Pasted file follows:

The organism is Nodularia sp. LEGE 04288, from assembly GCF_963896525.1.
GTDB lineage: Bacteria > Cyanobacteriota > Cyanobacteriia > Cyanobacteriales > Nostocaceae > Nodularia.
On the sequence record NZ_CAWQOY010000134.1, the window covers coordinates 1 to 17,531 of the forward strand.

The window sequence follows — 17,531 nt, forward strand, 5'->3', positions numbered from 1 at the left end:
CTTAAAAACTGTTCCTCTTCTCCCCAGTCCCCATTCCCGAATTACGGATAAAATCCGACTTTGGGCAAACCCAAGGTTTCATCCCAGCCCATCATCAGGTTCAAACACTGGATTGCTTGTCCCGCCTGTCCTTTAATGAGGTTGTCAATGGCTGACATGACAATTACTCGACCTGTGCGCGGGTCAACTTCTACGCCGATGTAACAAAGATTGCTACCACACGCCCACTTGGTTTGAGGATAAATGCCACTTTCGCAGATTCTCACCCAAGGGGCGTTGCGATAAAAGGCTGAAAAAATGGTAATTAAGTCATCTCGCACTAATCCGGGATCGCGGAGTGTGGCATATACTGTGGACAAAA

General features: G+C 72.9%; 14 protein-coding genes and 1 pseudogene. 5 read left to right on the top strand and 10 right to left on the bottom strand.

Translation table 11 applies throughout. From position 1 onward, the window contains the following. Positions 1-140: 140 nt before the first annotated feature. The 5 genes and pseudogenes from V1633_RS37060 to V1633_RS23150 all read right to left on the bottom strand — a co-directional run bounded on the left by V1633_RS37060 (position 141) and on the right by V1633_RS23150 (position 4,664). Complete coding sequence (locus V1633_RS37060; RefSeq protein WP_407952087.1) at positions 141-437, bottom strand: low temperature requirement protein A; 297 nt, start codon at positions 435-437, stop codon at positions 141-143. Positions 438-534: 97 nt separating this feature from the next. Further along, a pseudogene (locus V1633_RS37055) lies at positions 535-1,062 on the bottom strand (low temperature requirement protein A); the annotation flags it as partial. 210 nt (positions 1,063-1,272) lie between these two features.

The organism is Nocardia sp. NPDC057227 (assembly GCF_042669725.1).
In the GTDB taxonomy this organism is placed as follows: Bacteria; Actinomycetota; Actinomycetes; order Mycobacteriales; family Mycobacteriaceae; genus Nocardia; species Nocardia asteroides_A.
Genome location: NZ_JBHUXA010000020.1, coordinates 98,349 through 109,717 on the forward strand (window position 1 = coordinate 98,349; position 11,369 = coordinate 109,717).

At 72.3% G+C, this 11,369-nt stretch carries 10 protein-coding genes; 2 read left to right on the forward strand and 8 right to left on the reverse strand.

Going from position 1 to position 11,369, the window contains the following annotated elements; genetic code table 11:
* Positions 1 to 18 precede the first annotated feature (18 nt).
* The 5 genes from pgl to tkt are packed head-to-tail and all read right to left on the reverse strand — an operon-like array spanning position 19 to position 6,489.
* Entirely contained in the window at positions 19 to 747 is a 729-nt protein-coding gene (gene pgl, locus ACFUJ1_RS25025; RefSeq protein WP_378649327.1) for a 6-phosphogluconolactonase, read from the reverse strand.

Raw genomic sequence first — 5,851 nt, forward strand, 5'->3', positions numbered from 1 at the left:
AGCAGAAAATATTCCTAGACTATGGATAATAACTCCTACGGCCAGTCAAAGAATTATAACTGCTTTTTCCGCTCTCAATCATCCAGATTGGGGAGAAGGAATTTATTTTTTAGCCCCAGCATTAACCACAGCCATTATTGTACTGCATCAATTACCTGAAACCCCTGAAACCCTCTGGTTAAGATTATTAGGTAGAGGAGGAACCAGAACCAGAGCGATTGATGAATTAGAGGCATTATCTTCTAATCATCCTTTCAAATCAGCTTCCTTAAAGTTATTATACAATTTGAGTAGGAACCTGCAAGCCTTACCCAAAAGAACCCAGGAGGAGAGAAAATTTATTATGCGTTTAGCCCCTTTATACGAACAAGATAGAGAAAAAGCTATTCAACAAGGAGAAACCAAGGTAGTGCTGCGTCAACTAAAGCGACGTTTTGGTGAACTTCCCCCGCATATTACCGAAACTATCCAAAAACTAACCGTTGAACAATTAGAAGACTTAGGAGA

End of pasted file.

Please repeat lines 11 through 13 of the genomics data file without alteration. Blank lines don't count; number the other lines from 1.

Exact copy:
At 72.3% G+C, this 11,369-nt stretch carries 10 protein-coding genes; 2 read left to right on the forward strand and 8 right to left on the reverse strand.

Going from position 1 to position 11,369, the window contains the following annotated elements; genetic code table 11:
* Positions 1 to 18 precede the first annotated feature (18 nt).